The Radio Times logo

Six Nations: England v France preview

England still have the Six Nations championship in their hands, no matter what Wales and Ireland manage on the final weekend logo
Published: Friday, 20th March 2015 at 11:23 am

Six Nations 2015: England v France, kick-off 5pm BBC1

By the time England face France at Twickenham late on Saturday afternoon, they will know exactly what they must do to win the Six Nations.


The victory, so crucial ahead of the home World Cup this summer, is in Stuart Lancaster's hands, and with championship rivals Wales and Ireland both playing before them, the equation will be a simple one. Win – and win by enough to keep their rivals down.

While France are forever unpredictable (and still, bizarrely, have a chance of lifting the trophy themselves), nothing about their performances this year suggests that this sluggish French outfit can upset the home side.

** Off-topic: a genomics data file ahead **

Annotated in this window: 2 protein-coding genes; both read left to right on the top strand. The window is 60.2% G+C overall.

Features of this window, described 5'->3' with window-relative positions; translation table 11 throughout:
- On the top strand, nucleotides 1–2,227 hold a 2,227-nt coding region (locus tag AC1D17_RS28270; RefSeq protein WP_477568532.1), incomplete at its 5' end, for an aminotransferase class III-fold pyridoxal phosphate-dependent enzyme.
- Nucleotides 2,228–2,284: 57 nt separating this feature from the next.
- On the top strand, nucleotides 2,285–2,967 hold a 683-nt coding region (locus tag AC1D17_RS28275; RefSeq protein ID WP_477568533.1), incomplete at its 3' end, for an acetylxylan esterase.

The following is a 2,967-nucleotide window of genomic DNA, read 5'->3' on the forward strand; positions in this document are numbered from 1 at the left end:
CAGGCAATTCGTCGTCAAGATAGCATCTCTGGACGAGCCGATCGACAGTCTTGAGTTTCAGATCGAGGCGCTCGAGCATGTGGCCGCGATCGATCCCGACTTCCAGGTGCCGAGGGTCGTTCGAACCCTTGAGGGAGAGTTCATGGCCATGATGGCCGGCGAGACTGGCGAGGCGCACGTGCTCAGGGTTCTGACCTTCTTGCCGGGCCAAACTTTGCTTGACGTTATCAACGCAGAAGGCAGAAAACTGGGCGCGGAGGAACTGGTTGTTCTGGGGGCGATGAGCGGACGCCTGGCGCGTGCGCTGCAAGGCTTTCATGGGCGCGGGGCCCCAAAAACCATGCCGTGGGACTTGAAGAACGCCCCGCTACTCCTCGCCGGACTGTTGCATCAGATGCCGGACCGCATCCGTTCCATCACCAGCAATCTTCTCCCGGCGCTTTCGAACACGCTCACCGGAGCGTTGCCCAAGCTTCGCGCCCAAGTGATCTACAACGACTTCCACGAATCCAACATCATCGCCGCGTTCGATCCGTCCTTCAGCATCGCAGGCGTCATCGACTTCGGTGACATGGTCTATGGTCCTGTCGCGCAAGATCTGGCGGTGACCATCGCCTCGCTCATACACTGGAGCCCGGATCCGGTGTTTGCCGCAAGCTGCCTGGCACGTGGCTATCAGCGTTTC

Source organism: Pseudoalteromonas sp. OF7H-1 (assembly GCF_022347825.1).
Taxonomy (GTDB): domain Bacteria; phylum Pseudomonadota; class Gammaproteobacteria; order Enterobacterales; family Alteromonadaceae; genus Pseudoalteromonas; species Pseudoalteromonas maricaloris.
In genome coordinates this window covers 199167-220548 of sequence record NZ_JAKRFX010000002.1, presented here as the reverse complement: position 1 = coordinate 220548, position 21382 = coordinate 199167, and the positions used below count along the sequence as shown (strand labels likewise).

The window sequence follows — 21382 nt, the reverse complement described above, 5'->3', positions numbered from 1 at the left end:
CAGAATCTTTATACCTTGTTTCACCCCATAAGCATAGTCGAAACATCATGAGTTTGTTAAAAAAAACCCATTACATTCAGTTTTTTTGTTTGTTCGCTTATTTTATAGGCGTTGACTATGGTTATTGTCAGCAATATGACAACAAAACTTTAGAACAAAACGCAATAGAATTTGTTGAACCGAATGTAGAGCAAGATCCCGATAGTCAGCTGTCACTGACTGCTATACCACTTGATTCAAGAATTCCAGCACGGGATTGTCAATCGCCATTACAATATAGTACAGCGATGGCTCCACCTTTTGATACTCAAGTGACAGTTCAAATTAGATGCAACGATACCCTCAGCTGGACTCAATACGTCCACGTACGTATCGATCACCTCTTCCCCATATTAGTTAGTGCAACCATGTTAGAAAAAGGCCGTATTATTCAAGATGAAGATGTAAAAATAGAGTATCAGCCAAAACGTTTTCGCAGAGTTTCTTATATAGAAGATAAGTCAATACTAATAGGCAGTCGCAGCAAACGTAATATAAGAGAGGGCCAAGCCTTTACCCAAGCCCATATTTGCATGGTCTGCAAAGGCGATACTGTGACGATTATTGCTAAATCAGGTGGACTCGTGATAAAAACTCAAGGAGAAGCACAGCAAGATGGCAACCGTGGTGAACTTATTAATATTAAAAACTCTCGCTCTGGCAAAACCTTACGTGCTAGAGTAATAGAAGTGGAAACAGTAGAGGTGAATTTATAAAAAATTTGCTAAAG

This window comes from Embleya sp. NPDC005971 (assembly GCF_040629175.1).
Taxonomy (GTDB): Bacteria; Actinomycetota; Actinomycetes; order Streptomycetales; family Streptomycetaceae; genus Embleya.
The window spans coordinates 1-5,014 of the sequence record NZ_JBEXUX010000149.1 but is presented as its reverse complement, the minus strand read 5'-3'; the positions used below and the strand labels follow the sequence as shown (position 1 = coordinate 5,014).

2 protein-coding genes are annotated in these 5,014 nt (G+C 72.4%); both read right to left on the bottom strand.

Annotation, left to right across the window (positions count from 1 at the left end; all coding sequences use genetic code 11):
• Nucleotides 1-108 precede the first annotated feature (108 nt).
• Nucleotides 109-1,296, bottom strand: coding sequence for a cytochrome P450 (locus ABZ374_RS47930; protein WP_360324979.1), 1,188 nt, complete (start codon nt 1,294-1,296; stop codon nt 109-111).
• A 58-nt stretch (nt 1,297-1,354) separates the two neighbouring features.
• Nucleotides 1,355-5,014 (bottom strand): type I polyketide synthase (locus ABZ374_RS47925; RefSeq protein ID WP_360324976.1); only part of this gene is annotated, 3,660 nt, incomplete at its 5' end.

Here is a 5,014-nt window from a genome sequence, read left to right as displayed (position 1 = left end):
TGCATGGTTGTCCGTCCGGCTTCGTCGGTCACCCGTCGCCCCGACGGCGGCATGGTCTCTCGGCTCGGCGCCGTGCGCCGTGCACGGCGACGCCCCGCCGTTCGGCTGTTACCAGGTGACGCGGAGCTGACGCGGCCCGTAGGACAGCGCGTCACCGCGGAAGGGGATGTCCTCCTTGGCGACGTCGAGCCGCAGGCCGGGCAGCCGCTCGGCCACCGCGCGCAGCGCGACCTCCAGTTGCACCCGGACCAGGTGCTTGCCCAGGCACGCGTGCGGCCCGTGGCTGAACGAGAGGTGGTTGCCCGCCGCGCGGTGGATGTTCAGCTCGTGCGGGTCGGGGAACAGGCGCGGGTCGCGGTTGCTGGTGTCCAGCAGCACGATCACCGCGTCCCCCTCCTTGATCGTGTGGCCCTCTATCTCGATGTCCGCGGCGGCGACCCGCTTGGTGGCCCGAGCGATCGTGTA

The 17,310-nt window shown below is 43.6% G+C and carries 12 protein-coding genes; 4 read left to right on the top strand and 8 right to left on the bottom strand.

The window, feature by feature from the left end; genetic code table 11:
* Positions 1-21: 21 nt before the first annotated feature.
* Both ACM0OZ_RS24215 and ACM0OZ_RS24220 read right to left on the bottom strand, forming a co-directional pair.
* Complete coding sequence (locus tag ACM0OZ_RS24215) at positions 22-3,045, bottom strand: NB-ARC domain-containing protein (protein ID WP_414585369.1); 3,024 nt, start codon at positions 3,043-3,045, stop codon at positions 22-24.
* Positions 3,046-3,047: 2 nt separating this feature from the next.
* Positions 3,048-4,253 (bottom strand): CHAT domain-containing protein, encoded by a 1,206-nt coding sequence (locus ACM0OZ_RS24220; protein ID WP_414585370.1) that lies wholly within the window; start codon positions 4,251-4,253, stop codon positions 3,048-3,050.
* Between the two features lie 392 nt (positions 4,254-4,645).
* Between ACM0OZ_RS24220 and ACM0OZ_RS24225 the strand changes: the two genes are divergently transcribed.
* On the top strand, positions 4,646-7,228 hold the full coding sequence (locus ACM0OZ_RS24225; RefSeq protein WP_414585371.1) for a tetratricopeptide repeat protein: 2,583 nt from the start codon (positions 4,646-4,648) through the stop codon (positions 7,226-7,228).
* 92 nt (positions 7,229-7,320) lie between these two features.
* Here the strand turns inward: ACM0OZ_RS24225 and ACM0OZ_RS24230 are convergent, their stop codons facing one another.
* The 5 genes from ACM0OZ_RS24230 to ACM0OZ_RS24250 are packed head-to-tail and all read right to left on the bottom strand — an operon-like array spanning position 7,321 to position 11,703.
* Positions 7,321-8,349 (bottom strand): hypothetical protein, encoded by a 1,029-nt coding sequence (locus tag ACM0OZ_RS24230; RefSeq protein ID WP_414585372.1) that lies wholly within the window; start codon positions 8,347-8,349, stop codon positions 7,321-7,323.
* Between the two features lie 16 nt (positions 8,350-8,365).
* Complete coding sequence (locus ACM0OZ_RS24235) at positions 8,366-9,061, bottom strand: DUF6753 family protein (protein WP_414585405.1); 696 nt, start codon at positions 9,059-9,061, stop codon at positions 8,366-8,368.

England, God save them, have become exciting to watch. So long content to arm wrestle their opponents into submission, this season has seen them score more tries than any other country, with recently introduced centre Jonathan Joseph on a blistering run of form.

So effective has his partnership with Luther Burrell been that you wonder just what England's centre line will look like when experienced bulldozer Manu Tuilagi finally returns from injury.

That's a headache for later in the year. For now, Lancaster has an opportunity to lay down a significant marker ahead of the World Cup, despite being outsmarted in Dublin by Ireland three weeks ago.

The head coach says he will delay his team talk until just half an hour before kick-off, to make sure that his charges know exactly what they have to do.

"We firstly have to understand what will be the challenge," he said. "The Ireland match in Scotland will finish at about 4:25pm and we kick off at five.

"We will have to make sure the players understand the objectives. It might be just to win the game, or it could be to win it by 10 or 20 points."


Rugby's a sport that's often criticised for this kind of regimented, risk-averse thinking, but that's to miss what makes it so captivating. Fine margins, thick defensive walls and sharp assaults: those are the qualities that decide who triumphs – and who fails.


Sponsored content